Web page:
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Career transition for an old guy...

This is a discussion on Career transition for an old guy... within the Certification & Career forums, part of the Tech Support Forum category. Quick facts 41 years old 95 credits towards degree...but in finance....and that was 15 years ago Former Marine Working in


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Old 09-23-2014, 12:59 PM   #1
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Quick facts

41 years old
95 credits towards degree...but in finance....and that was 15 years ago
Former Marine
Working in sales last 15 years
Live and work between Oklahoma City and Tulsa. Can get to either for a job.

Ok. Going through a bit of mid life crisis, lol. When I was younger I was the stereotypical 98 pound nerd. I was programming when I was in high school. When I got in the Marines I was a LAN administrator....but that was long long ago. I was getting my degree while active duty...think mid 90s...Wall Street types were the one making big pay checks so I was going for finance. Long story short....I got hurt...didn't finish school....got out of the Corps and got into sales because I needed a job fast. Here I am 15 years later. I'm doing ok some years not other years.

I really would like to move into tech sales or security or software ...BA etc. my inner nerd is not happy selling and not being involved.

Things I have in my favor. I'm smart. Now...likely everyone on this forum is...so I'm not bragging, just saying some people in my position might be limited. I'm not from an intelligence standpoint. I can quite literally do/learn whatever I want. We'll...except learn grammar and spelling. Lol. Also. My finance background and years in sales...I'm good with non techie people. Very good on the business side and communications side. Was even a speech and debate champ a million years ago. I can fit in and deal with C level on down to custodians and translate between the two worlds.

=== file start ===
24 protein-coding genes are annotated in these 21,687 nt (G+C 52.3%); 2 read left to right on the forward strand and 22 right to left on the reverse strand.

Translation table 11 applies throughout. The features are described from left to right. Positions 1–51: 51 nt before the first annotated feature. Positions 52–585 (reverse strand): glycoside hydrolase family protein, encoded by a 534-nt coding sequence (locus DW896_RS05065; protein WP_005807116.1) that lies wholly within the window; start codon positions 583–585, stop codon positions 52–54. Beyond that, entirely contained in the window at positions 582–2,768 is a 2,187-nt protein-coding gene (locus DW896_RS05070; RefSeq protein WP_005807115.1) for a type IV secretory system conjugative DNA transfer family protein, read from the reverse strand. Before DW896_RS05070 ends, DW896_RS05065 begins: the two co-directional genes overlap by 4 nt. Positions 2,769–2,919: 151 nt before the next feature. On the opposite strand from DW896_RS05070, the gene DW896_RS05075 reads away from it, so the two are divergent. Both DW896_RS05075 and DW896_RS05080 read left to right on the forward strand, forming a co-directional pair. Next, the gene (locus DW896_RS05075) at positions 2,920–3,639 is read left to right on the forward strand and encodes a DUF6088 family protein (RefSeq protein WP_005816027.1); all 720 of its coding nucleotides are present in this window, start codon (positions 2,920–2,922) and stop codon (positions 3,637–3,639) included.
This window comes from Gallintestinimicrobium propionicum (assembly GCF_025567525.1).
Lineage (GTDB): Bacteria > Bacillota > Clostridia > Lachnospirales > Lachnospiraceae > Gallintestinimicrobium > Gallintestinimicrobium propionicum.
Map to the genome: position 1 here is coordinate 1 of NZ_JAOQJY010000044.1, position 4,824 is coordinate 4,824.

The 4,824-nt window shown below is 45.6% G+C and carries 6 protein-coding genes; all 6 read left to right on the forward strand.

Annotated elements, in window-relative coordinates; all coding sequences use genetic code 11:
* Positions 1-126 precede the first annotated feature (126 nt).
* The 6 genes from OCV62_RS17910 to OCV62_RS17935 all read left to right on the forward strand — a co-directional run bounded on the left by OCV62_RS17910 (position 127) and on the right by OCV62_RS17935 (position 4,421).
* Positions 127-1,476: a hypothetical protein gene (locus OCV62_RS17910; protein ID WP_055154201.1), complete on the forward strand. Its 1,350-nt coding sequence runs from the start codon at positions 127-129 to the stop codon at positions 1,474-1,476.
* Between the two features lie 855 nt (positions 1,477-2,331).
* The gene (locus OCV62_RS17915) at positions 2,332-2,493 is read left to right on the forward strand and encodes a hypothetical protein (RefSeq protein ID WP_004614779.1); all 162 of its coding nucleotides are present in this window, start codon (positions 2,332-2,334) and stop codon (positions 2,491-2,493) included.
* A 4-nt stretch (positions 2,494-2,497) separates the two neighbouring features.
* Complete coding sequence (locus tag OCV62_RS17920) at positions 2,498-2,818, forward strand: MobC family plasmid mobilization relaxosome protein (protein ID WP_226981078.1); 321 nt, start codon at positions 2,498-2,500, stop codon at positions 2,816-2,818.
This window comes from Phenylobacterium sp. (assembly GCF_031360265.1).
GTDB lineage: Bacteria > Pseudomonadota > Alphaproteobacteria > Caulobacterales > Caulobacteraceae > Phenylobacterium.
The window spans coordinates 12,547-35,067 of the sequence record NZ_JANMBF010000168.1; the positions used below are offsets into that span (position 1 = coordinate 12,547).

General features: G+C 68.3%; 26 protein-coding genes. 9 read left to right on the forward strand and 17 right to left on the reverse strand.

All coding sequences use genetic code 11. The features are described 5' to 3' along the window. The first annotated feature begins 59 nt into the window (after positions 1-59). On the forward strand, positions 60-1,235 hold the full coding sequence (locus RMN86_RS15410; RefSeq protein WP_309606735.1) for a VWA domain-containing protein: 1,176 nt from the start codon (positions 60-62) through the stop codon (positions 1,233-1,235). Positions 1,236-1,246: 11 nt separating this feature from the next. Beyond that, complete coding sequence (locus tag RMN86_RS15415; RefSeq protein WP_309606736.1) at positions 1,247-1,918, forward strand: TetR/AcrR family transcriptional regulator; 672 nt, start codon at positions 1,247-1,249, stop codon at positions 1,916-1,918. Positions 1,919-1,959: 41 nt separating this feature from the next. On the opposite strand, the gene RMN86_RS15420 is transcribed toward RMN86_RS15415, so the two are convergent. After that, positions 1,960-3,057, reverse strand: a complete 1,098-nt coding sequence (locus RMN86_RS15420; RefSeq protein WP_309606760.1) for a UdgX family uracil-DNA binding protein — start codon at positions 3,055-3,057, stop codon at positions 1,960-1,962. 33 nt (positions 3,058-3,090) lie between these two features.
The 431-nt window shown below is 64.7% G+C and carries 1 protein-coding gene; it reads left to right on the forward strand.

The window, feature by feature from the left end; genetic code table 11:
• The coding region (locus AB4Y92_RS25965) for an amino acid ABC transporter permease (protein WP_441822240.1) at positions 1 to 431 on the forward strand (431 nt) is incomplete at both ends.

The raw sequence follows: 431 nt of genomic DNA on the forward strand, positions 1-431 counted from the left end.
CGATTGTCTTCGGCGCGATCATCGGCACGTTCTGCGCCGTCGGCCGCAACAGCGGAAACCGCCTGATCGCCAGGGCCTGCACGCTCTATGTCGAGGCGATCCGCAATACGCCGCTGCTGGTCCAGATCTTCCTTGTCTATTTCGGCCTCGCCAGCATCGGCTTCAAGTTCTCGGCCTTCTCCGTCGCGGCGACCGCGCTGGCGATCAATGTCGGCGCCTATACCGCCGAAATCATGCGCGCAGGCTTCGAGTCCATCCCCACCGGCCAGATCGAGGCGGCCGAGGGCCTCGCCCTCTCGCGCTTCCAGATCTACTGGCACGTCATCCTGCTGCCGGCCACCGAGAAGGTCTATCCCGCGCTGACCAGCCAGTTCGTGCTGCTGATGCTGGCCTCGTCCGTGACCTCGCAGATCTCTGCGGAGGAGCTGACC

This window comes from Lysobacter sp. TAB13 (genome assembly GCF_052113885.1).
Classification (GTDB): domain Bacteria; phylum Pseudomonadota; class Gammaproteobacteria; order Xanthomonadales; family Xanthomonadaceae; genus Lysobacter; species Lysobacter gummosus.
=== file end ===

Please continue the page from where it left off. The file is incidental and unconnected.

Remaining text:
Things against me. 41 and I know that's ollllddddddd in the tech world especially without 20 years IT experience behind that number. (At least I only look early 30s...lol). I don't have degree....and owe former school where half my credits are 2k I can't pay right now to get my transcripts. I'm not lazy...but I'm not a workaholic either. Was at one time...gotten lazier as I've gotten older...but a lot of that is no goals or direction. (Being VERY frank here). I have a wife and kids and need about 75k a year to survive, not in a position to downing much...kind of trapped in things which is number one reason I not transitioned before now. Lastly. Wife lost her left eye a couple of years ago...lack of her income and bills caused sever credit issues. I know that affects some jobs and employment.

I don't know if there's any way I can transition...if there is a path I could take or if I need to accept that I'm old and it won't really be possible without literally starting out as a 30k newbie somewhere and working up. I've tried to be as detailed and honest as possible so I can get best realistic advice. I can fill in another blanks as needed.
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Old 09-23-2014, 01:33 PM   #2
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The problem is that you don't have the IT experience to get an IT job making 75K a year... just like I wouldn't have the sales or finance experience to get a job in those fields making 75K a year.

Sure, it's possible to work up to those salaries... but not without first taking a pay cut, working your way up as you gain experience.

It's not that you're old - I've known people get started in their 50s in IT and do quite well. But they had to start at the bottom and work their way up.

I think your best bet would be to leverage your sales experience to get a job doing technical sales. Keep in mind that that's still considered a sales job, not an IT job... which actually works to your advantage. And, as you already know, a salesperson can often influence his or her salary based on their own efforts (unlike IT guys, who typically make a fixed salary).